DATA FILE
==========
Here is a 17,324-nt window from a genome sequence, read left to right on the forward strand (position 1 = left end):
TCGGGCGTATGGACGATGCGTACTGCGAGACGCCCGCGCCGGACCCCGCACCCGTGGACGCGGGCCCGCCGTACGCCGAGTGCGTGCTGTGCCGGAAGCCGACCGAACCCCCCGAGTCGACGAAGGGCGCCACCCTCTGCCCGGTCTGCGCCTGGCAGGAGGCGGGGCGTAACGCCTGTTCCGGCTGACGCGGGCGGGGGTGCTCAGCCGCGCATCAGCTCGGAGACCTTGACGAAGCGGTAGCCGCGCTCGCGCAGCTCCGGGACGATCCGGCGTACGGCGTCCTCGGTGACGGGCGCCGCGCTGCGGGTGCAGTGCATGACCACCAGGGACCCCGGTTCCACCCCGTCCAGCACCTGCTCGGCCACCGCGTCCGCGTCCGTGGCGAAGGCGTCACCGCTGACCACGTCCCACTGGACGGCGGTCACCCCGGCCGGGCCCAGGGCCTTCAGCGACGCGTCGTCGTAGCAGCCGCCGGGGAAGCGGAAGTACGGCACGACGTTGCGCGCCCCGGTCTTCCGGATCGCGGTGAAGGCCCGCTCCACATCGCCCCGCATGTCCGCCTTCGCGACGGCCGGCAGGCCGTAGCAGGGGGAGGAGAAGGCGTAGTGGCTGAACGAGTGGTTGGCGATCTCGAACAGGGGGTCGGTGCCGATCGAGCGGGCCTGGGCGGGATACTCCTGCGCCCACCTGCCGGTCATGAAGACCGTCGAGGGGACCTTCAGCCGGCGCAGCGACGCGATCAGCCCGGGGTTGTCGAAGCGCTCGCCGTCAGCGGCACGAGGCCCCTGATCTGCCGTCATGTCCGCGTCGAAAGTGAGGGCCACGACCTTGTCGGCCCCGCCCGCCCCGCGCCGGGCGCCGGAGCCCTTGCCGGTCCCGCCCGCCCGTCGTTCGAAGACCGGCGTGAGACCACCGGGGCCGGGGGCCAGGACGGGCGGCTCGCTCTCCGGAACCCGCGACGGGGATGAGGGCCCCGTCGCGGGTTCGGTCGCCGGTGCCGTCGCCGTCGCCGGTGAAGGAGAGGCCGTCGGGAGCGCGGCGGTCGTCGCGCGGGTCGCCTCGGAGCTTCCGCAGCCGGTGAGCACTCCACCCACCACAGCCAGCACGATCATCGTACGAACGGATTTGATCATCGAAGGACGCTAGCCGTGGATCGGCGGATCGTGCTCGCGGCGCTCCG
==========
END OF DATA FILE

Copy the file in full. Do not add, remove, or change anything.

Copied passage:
Here is a 17,324-nt window from a genome sequence, read left to right on the forward strand (position 1 = left end):
TCGGGCGTATGGACGATGCGTACTGCGAGACGCCCGCGCCGGACCCCGCACCCGTGGACGCGGGCCCGCCGTACGCCGAGTGCGTGCTGTGCCGGAAGCCGACCGAACCCCCCGAGTCGACGAAGGGCGCCACCCTCTGCCCGGTCTGCGCCTGGCAGGAGGCGGGGCGTAACGCCTGTTCCGGCTGACGCGGGCGGGGGTGCTCAGCCGCGCATCAGCTCGGAGACCTTGACGAAGCGGTAGCCGCGCTCGCGCAGCTCCGGGACGATCCGGCGTACGGCGTCCTCGGTGACGGGCGCCGCGCTGCGGGTGCAGTGCATGACCACCAGGGACCCCGGTTCCACCCCGTCCAGCACCTGCTCGGCCACCGCGTCCGCGTCCGTGGCGAAGGCGTCACCGCTGACCACGTCCCACTGGACGGCGGTCACCCCGGCCGGGCCCAGGGCCTTCAGCGACGCGTCGTCGTAGCAGCCGCCGGGGAAGCGGAAGTACGGCACGACGTTGCGCGCCCCGGTCTTCCGGATCGCGGTGAAGGCCCGCTCCACATCGCCCCGCATGTCCGCCTTCGCGACGGCCGGCAGGCCGTAGCAGGGGGAGGAGAAGGCGTAGTGGCTGAACGAGTGGTTGGCGATCTCGAACAGGGGGTCGGTGCCGATCGAGCGGGCCTGGGCGGGATACTCCTGCGCCCACCTGCCGGTCATGAAGACCGTCGAGGGGACCTTCAGCCGGCGCAGCGACGCGATCAGCCCGGGGTTGTCGAAGCGCTCGCCGTCAGCGGCACGAGGCCCCTGATCTGCCGTCATGTCCGCGTCGAAAGTGAGGGCCACGACCTTGTCGGCCCCGCCCGCCCCGCGCCGGGCGCCGGAGCCCTTGCCGGTCCCGCCCGCCCGTCGTTCGAAGACCGGCGTGAGACCACCGGGGCCGGGGGCCAGGACGGGCGGCTCGCTCTCCGGAACCCGCGACGGGGATGAGGGCCCCGTCGCGGGTTCGGTCGCCGGTGCCGTCGCCGTCGCCGGTGAAGGAGAGGCCGTCGGGAGCGCGGCGGTCGTCGCGCGGGTCGCCTCGGAGCTTCCGCAGCCGGTGAGCACTCCACCCACCACAGCCAGCACGATCATCGTACGAACGGATTTGATCATCGAAGGACGCTAGCCGTGGATCGGCGGATCGTGCTCGCGGCGCTCCG